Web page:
All children have homework. In Reception this will focus upon hearing a child read and strengthening your child’s understanding of letter sounds (phonics). We will have meetings in the Autumn term to discuss this further with the parents of children in Reception. As the year progresses homework may begin to include additional tasks.
As your child grows older, we strongly encourage regular reading. Once they reach a certain level of understanding (usually by the end of Year 1) they will be put on the Accelerated Reader scheme. The children read texts closely matched to their ability then complete a ‘quiz’ at school on the book before progressing on to a different text. More information regarding Accelerated Reader is available at the school office.
Homework is an important part of school. It enables children to extend and consolidate work. It also provides parents with an opportunity to see what their child is learning in school. Homework tasks range from reading to completing ‘Power Projects’ over the course of a topic.
Learning to Read
As parents you are your child's most influential teacher.
Here are some suggestions on how you can help your child to learn to read.
- Choose a quiet time
Set aside a quiet time with no distractions. Ten to fifteen minutes is usually long enough. TURN THE TV OFF!
- Make reading enjoyable
Make reading an enjoyable experience. Try not to pressurise if he or she is reluctant.
- Maintain the flow
If your child mispronounces a word do not interrupt immediately. Instead allow time for self-correction. It is better to tell a child some unknown words and maintain the flow rather than insisting on trying to build them all up from the sounds of the letters. If your child does try to 'sound out' words, encourage the use of letter sounds rather than 'alphabet names'.
- Be positive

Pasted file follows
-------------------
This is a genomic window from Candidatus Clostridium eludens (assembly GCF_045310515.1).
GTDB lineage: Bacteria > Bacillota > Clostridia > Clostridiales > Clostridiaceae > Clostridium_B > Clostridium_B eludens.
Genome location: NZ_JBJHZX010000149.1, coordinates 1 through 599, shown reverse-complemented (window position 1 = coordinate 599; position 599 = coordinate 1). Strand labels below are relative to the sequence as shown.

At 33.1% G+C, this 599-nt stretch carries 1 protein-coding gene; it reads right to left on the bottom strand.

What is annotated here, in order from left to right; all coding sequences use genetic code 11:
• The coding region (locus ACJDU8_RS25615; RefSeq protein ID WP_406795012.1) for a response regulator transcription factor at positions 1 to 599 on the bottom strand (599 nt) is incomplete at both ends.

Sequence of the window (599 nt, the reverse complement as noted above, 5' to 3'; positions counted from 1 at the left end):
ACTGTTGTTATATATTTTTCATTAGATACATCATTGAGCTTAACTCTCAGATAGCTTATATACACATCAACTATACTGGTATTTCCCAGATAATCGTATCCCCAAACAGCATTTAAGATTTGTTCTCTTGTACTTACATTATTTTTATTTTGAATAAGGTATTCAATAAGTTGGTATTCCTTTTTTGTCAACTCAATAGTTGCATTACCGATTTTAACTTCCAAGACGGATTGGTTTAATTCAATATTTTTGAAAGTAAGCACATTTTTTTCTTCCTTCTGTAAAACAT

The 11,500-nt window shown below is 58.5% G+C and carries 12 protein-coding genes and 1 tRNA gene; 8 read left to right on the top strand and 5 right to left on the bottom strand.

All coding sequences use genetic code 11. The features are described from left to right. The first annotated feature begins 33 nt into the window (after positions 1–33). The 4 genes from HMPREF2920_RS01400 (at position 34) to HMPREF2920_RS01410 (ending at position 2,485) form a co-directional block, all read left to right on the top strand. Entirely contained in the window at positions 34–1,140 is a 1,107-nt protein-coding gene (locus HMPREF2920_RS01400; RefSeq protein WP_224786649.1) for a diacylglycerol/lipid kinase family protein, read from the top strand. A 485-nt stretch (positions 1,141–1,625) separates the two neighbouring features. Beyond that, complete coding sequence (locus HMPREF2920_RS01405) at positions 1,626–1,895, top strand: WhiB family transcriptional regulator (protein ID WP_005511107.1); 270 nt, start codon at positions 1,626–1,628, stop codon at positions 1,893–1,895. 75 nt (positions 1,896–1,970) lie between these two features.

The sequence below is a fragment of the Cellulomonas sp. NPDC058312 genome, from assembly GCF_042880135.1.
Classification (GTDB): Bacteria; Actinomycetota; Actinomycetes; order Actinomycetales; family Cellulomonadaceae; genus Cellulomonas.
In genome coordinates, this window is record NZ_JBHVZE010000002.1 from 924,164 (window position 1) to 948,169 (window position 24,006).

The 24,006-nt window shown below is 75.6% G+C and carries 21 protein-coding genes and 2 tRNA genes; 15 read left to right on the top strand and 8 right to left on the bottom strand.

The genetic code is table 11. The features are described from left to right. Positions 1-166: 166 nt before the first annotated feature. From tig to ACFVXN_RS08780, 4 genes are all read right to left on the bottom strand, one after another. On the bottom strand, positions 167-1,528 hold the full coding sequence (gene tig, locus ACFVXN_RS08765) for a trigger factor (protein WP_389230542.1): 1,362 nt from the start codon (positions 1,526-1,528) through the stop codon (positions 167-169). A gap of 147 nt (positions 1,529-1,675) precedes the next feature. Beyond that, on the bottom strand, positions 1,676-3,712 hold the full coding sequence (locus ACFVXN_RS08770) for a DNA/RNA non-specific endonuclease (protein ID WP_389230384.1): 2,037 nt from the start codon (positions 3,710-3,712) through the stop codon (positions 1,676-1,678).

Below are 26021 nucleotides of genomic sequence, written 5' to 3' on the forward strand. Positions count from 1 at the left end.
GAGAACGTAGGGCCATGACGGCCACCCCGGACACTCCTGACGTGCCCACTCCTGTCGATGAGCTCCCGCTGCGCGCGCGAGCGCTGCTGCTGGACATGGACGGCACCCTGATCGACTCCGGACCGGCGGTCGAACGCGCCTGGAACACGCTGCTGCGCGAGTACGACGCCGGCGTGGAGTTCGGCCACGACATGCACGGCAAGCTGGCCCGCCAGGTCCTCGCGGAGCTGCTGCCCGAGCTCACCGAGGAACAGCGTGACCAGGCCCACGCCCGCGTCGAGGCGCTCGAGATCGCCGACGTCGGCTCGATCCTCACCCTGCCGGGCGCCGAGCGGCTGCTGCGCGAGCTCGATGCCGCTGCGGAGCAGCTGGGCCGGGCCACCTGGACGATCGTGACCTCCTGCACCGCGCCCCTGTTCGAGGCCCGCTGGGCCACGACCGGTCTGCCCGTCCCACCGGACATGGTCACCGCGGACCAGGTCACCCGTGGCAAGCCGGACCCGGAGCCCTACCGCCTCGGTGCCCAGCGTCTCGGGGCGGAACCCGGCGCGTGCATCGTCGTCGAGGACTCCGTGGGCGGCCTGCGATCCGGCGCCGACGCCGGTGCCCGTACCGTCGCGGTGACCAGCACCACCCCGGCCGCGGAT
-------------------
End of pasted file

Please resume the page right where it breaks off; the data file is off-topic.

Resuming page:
If your child says something nearly right to start with that is fine. Don't say 'No. That's wrong,' but 'Let's read it together' and point to the words as you say them.
- Success is the key
Remember 'Nothing succeeds like success'. Until your child has built up his or her confidence, it is better to keep to books where your child knows most of the words. Struggling with a book with a lot of unknown words is pointless. Flow is lost, text cannot be understood and children can easily feel they can’t do it and become reluctant readers.
- Visit the Library
Encourage your child to use the public library regularly.
- Regular practice
Try to read with your child as often as you can especially on school days. 'Little and often' is best. Unfortunately Teachers have a very limited time to hear your child read.
Your child will have a reading diary from school. Try to write in it regularly with positive comments and any concerns. Your child will then know that you are interested in their progress.
- Talk about the books
There is more to being a good reader than just being able to read the words accurately. Just as important is being able to understand what has been read. Always talk to your child about the book; about the pictures, the characters, how they think the story will end, or their favourite part. You will then be able to see how well they have understood and you will help them to develop good comprehension skills.
- Variety is important
Remember children need to experience a variety of reading materials eg. picture books, hard backs, comics, magazines, poems, and information books.
Books are a rich source of new words for your child; words you would not use in everyday conversations appear in books. Children need to build a wide vocabulary to understand the meaning of books, so read aloud and share books as often as you can.
Phonics is about children knowing how letters link to sounds (graphemes to phonemes), for example, c as in ‘cat’, l as in ‘fell’, ee as in ‘sheep’. Children use this phonic knowledge when they are reading and writing. This approach is an essential skill for most young children to learn to read words on the page, fluently and accurately.